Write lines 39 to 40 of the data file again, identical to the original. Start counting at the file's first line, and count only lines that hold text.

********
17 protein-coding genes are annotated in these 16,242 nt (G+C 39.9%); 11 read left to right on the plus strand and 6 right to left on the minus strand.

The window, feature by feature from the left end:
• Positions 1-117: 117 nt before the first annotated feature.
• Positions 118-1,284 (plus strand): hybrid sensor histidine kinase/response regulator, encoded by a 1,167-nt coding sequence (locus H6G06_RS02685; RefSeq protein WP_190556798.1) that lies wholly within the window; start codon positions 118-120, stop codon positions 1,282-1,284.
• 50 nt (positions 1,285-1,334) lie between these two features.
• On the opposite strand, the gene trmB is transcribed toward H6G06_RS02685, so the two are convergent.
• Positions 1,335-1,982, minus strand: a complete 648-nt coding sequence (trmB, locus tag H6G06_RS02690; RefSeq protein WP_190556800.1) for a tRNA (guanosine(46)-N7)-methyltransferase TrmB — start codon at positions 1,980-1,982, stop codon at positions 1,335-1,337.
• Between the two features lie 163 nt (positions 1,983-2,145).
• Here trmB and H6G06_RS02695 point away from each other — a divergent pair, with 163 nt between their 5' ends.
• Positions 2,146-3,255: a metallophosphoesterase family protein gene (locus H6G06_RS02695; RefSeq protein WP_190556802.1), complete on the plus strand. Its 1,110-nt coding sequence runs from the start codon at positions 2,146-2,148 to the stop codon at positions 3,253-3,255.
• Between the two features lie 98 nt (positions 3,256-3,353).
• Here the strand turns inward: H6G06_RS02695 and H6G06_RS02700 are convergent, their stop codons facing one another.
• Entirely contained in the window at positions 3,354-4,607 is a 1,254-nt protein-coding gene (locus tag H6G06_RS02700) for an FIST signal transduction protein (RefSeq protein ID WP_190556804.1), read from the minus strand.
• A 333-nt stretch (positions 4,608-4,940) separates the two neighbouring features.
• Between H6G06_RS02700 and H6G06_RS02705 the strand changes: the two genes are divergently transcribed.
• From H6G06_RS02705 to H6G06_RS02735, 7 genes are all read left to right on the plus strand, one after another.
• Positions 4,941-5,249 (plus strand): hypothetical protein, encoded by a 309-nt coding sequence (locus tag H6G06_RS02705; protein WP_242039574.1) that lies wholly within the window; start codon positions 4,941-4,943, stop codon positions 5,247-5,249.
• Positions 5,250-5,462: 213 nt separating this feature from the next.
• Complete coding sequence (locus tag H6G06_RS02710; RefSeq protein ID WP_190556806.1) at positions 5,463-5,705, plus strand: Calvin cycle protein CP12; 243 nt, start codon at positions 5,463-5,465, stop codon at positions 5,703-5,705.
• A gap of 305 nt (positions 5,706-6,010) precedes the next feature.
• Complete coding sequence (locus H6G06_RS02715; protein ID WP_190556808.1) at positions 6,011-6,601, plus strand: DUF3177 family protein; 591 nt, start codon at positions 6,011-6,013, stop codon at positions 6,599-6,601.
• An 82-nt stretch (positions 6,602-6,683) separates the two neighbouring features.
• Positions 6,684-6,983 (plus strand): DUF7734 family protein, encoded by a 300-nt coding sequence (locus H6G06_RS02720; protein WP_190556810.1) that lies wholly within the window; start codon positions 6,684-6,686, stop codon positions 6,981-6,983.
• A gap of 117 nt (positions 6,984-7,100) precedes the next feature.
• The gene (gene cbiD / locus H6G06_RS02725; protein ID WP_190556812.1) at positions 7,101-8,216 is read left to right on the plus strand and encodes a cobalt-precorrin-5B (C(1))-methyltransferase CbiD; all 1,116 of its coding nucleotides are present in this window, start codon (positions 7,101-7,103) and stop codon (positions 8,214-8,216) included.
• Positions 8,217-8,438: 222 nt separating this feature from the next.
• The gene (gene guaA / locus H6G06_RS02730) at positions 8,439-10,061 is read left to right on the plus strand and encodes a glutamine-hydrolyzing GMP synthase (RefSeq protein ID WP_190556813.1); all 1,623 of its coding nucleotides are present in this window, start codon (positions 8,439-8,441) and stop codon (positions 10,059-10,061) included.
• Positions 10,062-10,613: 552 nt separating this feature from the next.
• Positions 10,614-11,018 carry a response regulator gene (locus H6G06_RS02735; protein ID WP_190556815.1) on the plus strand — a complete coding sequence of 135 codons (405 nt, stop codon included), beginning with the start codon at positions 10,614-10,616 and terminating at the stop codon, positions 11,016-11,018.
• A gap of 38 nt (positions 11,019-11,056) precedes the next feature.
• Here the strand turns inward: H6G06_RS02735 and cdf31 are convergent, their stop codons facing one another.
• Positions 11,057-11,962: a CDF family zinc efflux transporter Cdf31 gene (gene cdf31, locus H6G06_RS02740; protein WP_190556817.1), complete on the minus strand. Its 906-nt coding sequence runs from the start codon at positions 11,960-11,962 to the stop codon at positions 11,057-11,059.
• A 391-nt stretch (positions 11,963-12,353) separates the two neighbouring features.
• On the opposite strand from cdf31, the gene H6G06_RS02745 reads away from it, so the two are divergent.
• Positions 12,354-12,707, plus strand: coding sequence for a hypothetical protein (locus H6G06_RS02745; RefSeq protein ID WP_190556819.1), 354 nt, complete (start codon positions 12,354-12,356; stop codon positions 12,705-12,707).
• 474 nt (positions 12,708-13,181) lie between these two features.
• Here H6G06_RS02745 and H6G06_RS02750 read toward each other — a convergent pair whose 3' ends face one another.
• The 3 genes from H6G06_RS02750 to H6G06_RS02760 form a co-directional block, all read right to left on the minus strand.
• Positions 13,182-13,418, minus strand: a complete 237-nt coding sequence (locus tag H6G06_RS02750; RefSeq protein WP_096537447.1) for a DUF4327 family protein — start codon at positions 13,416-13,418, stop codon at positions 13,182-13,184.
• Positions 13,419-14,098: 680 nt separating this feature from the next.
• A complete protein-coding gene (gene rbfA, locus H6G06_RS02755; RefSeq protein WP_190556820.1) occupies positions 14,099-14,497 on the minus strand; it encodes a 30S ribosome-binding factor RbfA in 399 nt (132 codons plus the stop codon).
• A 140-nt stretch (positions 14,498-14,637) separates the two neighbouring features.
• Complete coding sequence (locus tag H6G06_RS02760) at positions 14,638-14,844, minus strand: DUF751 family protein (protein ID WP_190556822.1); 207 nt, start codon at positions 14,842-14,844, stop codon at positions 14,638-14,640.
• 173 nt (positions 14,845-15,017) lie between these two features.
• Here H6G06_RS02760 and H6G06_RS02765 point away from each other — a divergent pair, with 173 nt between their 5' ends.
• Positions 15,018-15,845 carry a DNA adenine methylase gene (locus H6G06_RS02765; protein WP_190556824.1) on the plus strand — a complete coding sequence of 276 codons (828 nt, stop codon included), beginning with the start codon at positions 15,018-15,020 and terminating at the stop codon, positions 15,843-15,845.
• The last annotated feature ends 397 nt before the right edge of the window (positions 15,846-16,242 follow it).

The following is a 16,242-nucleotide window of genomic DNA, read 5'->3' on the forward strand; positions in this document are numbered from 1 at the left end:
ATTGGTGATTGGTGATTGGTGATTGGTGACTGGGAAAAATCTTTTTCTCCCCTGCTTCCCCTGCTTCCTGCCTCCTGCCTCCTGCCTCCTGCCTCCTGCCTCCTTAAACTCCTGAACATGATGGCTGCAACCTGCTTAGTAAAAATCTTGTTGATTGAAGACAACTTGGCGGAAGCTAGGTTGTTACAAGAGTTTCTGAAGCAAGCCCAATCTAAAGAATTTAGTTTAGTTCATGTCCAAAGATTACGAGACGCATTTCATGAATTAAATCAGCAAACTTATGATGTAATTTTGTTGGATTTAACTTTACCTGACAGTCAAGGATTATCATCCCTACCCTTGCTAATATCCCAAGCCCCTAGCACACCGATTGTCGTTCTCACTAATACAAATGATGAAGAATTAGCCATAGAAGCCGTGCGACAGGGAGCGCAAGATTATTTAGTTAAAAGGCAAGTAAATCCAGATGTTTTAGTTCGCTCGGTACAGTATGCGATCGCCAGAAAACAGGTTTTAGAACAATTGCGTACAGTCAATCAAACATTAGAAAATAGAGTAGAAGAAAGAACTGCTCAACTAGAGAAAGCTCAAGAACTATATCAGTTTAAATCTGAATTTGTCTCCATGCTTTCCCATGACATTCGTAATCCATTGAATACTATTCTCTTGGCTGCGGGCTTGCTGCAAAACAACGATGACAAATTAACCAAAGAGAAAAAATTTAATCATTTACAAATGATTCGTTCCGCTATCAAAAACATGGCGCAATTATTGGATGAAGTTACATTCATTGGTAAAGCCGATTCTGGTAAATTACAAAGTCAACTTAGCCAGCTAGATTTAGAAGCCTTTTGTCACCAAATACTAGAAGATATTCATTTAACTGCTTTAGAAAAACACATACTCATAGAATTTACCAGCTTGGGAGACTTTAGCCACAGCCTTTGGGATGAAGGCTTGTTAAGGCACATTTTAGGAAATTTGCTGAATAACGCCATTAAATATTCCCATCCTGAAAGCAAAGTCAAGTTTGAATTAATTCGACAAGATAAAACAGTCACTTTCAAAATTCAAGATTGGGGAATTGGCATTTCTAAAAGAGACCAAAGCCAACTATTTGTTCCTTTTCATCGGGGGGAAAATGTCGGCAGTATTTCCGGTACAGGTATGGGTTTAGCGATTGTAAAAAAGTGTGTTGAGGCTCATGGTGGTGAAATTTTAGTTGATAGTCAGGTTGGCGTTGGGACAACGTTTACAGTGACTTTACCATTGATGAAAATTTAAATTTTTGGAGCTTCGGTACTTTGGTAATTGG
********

• Positions 13,182-13,418, minus strand: a complete 237-nt coding sequence (locus tag H6G06_RS02750; RefSeq protein WP_096537447.1) for a DUF4327 family protein — start codon at positions 13,416-13,418, stop codon at positions 13,182-13,184.
• Positions 13,419-14,098: 680 nt separating this feature from the next.